KIPLING'S SUSSEX - online book

An illustrated descriptive guide, to the places mentioned in
the writings of Rudyard Kipling.

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INTRODUCTION                       15
pages of " Rewards and Fairies," which distil and drip with ancient peace, he is not indifferent to beauty, but it takes a second place—precision and vigour come first. He will guide you with strong, firm hands to see, hear and touch and smell—how gloriously does he write of smells—what he describes as vividly as black and white printed matter can do it, and if he can transport the reader's mind with a word picture that is incon­sistent with an aesthetic quality, well, the cult of the beautiful is swept out of the way. Mr. Desmond MacCarthy must be quoted on the gripping power of Kipling's metaphors. Thus :
" His metaphors and comparisons are chosen (and he uses them, like all vivid writers, perpetually), with com­plete disregard of their associations and overtones. To take an example from these letters of travel: ' There was never a cloud in the sky that rested on the snow-line of the horizon as a sapphire on white velvet.' We have all seen a sapphire on white velvet in a jeweller's window, and it calls up vividly the intense blue of the sky seen above a snowfield ; yet the comparison destroys at once the beauty of it. But here is a passage in which the very disregard of associations has flowered in a perfect phrase; Mr. Kipling is describing a Canadian winter scene—deep snow is on the ground :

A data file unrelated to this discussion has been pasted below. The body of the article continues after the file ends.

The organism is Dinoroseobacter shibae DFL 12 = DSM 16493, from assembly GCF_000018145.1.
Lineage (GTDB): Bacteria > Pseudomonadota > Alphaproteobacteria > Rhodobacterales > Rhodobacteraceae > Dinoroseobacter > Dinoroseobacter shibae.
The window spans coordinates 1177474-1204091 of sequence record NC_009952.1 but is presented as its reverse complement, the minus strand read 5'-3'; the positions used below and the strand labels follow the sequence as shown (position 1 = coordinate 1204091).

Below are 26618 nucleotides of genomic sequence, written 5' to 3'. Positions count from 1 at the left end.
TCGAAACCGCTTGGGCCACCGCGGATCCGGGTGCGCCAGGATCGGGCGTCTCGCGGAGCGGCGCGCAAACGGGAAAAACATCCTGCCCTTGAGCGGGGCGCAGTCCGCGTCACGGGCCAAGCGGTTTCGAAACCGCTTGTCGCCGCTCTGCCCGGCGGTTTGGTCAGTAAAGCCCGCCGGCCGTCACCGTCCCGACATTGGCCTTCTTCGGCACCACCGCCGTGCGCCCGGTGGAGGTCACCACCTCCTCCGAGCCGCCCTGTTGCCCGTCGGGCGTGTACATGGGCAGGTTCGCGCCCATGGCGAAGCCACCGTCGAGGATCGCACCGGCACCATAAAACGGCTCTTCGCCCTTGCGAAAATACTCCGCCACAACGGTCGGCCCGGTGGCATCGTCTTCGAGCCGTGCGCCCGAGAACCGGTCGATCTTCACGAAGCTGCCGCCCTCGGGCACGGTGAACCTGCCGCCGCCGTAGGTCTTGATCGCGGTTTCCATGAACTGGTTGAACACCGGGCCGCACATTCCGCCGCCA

' Rain makes a granulated crust over all, in which white shagreen the trees are faintly reflected. Heavy mists go up and down and create a sort of mirage, till
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